The Free State agriculture department has cancelled its contract with Estina, the controversial company at the centre of a scandal-plagued R570-million Vrede dairy project – but Estina nevertheless has done very well out of the debacle.
A Free State cabinet memorandum seen by amaBhungane states that the province invested a total of R144-million in the dairy farm.
In February, amaBhungane revealed that the department had paid grants directly into Estina’s account. This emerged from the transcript of an interview conducted in October last year between treasury investigators and the Free State agriculture department’s chief financial officer, Dipatle Dlamini.
The transcript, leaked to amaBhungane, also revealed that Dlamini had no clear idea of how the money was spent. The Free State department of agriculture has yet to respond to amaBhungane’s questions regarding the project.
It also showed that provincial funds were channelled to Estina without market research, proper budgetary provision, monitoring of how the money was used, or compliance with supply chain procedures.
A Free State cabinet memorandum seen by amaBhungane states that the national agriculture department has decided to stop funding the project in the current year and withheld R30-million from the Comprehensive Agricultural Support Programme because of an investigation by the national treasury.
The memorandum said that this had resulted “in a serious funding shortfall, creating a financial crisis for the project, and that the [provincial] department will not be able to meet the obligations of the contract”.
Project mired in controversy
The project was initiated July 2012 and was envisaged as being completed by July next year. The memorandum states the provincial cabinet will allocate the 49% previously held by Estina of the Vrede Integrated Dairy Project to the Free State Development Corporation (FDC).
It is not clear whether the contract was terminated with immediate effect, but sources in Vrede said nothing had changed on the farm.
In terms of its original contract with the Free State government, Estina was to invest R228-million in the dairy, while government would invest R342-million as well as providing 4 400 hectares of agricultural land. Estina would also be responsible for establishing a processing plant and sourcing markets for the processed goods, but how much the company contributed is a mystery, as both it and the department have not responded to questions.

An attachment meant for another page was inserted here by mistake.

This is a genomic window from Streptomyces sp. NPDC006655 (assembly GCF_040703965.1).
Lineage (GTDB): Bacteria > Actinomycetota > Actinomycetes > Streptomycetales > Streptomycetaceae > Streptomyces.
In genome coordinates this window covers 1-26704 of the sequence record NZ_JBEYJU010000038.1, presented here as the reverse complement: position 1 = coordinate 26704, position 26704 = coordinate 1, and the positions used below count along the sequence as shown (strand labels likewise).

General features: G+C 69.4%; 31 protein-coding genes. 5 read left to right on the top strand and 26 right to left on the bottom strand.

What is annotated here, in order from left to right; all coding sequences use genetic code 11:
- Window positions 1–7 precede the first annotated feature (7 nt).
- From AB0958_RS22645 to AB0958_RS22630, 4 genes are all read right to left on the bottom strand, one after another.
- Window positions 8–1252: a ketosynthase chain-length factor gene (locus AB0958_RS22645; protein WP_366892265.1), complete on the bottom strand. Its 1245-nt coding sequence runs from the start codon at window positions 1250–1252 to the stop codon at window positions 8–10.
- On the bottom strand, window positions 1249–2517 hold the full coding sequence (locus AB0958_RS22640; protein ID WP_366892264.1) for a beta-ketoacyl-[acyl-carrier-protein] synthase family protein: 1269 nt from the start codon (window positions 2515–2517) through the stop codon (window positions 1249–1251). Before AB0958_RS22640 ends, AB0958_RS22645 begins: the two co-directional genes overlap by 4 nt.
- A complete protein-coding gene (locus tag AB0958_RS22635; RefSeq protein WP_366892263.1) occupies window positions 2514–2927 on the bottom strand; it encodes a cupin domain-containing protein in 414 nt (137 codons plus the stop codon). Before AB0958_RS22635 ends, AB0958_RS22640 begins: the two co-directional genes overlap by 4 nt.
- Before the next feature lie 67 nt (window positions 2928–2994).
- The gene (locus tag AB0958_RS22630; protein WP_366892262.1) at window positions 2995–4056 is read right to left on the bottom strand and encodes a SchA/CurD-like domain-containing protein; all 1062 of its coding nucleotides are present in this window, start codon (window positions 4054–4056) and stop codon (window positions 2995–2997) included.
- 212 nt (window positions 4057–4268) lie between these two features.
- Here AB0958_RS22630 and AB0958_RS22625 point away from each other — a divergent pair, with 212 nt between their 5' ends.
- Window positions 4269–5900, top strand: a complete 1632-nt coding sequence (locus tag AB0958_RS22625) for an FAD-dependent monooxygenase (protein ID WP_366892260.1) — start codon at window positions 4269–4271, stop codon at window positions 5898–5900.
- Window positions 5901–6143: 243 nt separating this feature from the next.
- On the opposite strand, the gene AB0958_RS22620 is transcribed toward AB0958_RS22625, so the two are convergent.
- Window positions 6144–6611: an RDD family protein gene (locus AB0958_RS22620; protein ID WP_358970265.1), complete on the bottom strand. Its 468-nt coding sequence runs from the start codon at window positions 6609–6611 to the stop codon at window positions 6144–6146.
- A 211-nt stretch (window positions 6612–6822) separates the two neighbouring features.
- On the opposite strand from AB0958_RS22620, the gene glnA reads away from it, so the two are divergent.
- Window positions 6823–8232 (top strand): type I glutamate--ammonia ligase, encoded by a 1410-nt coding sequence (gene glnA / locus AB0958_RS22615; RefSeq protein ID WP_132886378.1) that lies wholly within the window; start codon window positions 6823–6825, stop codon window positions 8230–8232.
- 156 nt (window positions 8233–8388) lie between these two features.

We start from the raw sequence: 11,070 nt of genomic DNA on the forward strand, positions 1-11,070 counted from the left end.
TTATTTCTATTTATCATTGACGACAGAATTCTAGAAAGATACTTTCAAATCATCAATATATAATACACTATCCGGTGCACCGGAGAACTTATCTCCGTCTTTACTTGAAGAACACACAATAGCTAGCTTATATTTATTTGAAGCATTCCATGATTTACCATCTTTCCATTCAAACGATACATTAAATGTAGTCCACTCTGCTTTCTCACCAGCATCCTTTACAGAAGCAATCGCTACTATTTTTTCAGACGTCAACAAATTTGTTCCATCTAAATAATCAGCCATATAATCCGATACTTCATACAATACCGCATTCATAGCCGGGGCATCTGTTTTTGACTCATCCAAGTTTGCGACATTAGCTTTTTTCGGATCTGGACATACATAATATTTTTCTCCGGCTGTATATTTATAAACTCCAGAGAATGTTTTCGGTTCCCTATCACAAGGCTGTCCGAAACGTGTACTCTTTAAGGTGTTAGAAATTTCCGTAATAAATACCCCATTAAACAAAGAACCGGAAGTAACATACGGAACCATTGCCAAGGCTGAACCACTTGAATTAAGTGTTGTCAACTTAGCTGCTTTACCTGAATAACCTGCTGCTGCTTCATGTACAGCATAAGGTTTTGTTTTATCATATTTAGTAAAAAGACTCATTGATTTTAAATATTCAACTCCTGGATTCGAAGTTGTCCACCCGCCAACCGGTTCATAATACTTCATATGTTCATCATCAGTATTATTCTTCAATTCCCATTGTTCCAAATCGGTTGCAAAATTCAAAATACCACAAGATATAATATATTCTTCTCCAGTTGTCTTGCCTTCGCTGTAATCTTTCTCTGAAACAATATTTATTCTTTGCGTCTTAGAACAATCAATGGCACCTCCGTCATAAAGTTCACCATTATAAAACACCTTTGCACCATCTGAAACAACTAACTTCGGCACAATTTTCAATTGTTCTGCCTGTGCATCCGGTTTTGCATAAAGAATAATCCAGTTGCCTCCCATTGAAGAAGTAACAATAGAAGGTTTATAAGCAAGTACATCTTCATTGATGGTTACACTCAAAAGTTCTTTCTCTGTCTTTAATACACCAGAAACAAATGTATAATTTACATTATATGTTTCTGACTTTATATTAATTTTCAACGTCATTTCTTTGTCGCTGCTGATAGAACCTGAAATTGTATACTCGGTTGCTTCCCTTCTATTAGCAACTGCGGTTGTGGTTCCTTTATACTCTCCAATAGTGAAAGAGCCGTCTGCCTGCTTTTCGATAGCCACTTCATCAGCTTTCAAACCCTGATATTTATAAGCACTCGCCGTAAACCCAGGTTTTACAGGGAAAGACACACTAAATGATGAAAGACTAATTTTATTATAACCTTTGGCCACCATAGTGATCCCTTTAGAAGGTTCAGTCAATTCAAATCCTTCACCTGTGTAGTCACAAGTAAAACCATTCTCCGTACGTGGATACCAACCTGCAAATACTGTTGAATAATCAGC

Previous amaBhungane articles have cited allegations that the Gupta family are close to the project. There is no direct evidence that the Guptas are beneficiaries of the dairy, but their alleged proximity to it has raised questions of whether political connectivity played a role in the province’s support for the scheme.
Following the articles, the treasury launched a full-scale investigation. However, treasury spokesperson Phumza Macanda refused to answer questions on the progress of the probe this week, saying: “We do not comment on investigations.”
FDC chief executive Ikhraam Osman confirmed that the contract had been rescinded, saying the provincial cabinet had made the decision on April 26 this year.
Responding to a comment by the Democratic Alliance’s Free State leader, Roy Jankielsohn, that “the FDC has less experience in dairy farming than Estina and has experienced various problems relating to its own financial management”, Osman said: “I don’t have to be a farmer to manage a dairy. The FDC will appoint appropriately skilled managers to do that.”
Concerns were raised as early as 2012 about Estina’s dairy farming experience, as the director of the company, Kamal Vasram, is a computer sales manager who told amaBhungane that he has no farming background. He hired Chandrama Prasad, a former top Indian civil servant, as farm manager.
“Centre of excellence” no more
In February this year amaBhungane visited the farm and saw the carcasses of about 30 cows that had been dumped in a ditch near a river which supplies Vrede with water. This prompted the Blue Scorpions to investigate Estina for polluting water sources and not having the required permits under water legislation.
Department of water affairs spokesperson Themba Khumalo said the agriculture department had done the right thing by terminating the contract, and his department had recommended the cancellation.
The cabinet memorandum states that under the FDC’s management, the project will become an integrated agri-business which will in turn “be a centre of excellence for Free State”.
Jankielsohn said this was an attempt to justify expenditure and cover up a scheme that had embarrassed the province and incurred a multimillion-rand cost to the taxpayer.
A DA councillor in Vrede, Doctor Radebe, said in an interview this week that he had raised concerns when the project was first mentioned in council, but had been ignored.
“This project was doomed to fail from the beginning. I am not surprised that the contract was terminated. Sadly we are left with more questions than answers,” said Radebe.